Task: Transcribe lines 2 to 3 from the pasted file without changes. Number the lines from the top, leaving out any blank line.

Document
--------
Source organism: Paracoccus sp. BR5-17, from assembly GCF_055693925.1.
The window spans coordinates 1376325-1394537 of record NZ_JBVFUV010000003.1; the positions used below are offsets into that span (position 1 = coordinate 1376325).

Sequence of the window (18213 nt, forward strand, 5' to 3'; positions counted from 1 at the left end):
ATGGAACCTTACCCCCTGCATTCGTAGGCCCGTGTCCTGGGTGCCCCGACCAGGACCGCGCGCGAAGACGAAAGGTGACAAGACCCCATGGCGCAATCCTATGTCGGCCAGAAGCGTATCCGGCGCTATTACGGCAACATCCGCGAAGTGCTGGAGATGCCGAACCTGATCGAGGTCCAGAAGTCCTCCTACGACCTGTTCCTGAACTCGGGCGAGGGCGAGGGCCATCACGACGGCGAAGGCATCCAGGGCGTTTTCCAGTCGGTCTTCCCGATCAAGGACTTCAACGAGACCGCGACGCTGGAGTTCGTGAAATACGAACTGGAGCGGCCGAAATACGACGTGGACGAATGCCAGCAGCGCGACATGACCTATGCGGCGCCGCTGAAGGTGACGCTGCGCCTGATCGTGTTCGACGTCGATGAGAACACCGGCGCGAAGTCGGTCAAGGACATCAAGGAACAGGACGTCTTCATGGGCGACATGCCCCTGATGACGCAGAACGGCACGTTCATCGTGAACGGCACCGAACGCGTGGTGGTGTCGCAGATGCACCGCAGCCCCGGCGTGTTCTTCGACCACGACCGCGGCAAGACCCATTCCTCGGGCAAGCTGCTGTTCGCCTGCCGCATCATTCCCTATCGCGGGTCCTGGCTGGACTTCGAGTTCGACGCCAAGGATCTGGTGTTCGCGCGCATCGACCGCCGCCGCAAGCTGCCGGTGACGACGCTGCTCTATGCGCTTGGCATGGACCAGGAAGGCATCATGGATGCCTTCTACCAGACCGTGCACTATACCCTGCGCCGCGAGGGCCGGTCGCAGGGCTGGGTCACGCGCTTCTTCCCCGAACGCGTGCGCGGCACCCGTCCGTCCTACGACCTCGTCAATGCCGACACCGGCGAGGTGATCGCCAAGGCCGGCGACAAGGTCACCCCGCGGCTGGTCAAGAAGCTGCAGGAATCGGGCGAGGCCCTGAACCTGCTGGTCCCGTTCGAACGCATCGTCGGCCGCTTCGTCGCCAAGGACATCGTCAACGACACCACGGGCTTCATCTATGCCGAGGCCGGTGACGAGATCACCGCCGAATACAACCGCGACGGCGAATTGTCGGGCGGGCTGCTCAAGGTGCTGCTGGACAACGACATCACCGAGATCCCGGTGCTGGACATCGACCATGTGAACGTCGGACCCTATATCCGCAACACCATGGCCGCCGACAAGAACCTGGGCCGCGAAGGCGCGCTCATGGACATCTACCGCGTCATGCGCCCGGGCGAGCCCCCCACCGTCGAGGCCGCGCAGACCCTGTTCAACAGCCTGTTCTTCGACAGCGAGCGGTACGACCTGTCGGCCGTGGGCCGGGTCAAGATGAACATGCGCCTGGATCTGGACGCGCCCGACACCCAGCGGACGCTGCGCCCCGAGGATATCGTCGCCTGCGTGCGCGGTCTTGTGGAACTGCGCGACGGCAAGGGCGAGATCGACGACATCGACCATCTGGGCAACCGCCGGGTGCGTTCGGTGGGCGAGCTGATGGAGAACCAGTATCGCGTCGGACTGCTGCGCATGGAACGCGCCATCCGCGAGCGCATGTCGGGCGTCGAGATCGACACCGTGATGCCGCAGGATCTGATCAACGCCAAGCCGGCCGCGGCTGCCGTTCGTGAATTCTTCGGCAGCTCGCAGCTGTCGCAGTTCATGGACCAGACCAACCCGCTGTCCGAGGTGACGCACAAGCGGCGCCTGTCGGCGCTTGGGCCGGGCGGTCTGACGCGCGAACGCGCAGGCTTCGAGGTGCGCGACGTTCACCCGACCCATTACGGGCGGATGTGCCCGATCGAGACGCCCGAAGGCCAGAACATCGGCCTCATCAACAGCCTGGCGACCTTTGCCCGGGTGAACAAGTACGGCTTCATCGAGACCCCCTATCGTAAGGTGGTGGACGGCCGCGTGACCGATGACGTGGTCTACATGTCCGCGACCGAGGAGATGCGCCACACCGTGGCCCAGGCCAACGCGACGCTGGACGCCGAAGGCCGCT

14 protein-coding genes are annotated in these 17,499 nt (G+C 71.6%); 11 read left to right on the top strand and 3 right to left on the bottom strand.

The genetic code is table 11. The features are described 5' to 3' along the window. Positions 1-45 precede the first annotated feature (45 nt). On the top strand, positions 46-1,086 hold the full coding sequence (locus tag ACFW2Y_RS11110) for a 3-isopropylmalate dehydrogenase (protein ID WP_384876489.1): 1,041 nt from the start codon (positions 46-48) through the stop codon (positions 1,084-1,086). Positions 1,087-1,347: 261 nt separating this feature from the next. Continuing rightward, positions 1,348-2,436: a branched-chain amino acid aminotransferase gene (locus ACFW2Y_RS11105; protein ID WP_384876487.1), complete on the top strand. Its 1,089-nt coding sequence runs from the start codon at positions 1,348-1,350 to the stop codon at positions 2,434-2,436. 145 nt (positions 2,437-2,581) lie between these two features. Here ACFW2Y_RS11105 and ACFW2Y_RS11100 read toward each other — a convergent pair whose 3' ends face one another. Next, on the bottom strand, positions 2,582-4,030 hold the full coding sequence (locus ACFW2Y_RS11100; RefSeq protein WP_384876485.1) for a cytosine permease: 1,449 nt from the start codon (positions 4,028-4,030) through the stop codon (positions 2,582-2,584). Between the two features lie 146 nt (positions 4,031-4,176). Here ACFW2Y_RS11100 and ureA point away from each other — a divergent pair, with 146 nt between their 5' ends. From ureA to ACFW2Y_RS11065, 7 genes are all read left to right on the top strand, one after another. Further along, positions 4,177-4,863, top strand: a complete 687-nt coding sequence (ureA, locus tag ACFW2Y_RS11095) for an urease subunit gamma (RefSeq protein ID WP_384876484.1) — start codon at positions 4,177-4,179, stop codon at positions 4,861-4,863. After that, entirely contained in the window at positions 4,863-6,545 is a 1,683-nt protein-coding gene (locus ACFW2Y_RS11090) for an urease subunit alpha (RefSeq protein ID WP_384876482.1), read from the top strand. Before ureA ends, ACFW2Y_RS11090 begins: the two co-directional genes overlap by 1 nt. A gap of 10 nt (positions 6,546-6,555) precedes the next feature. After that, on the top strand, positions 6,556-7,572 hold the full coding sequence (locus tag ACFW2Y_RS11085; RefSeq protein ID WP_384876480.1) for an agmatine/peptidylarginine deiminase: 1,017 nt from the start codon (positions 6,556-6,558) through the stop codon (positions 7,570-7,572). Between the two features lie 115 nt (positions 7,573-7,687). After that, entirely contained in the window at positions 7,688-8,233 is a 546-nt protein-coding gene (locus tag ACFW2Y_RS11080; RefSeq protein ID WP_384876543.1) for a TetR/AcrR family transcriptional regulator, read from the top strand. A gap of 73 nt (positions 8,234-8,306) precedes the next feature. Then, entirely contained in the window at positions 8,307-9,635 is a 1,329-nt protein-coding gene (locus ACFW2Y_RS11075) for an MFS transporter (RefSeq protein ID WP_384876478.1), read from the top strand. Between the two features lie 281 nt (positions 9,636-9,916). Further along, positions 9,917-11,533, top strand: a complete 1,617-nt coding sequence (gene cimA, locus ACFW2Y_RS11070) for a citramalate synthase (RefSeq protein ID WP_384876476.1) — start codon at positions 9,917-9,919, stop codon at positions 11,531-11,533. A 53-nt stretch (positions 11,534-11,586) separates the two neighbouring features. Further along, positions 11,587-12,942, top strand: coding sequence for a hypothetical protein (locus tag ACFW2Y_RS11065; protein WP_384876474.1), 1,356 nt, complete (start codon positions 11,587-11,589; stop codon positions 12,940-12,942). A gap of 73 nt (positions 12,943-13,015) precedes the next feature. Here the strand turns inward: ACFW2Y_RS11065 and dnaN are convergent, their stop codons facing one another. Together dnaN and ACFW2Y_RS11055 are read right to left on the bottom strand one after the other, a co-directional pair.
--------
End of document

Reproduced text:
The window spans coordinates 1376325-1394537 of record NZ_JBVFUV010000003.1; the positions used below are offsets into that span (position 1 = coordinate 1376325).

Sequence of the window (18213 nt, forward strand, 5' to 3'; positions counted from 1 at the left end):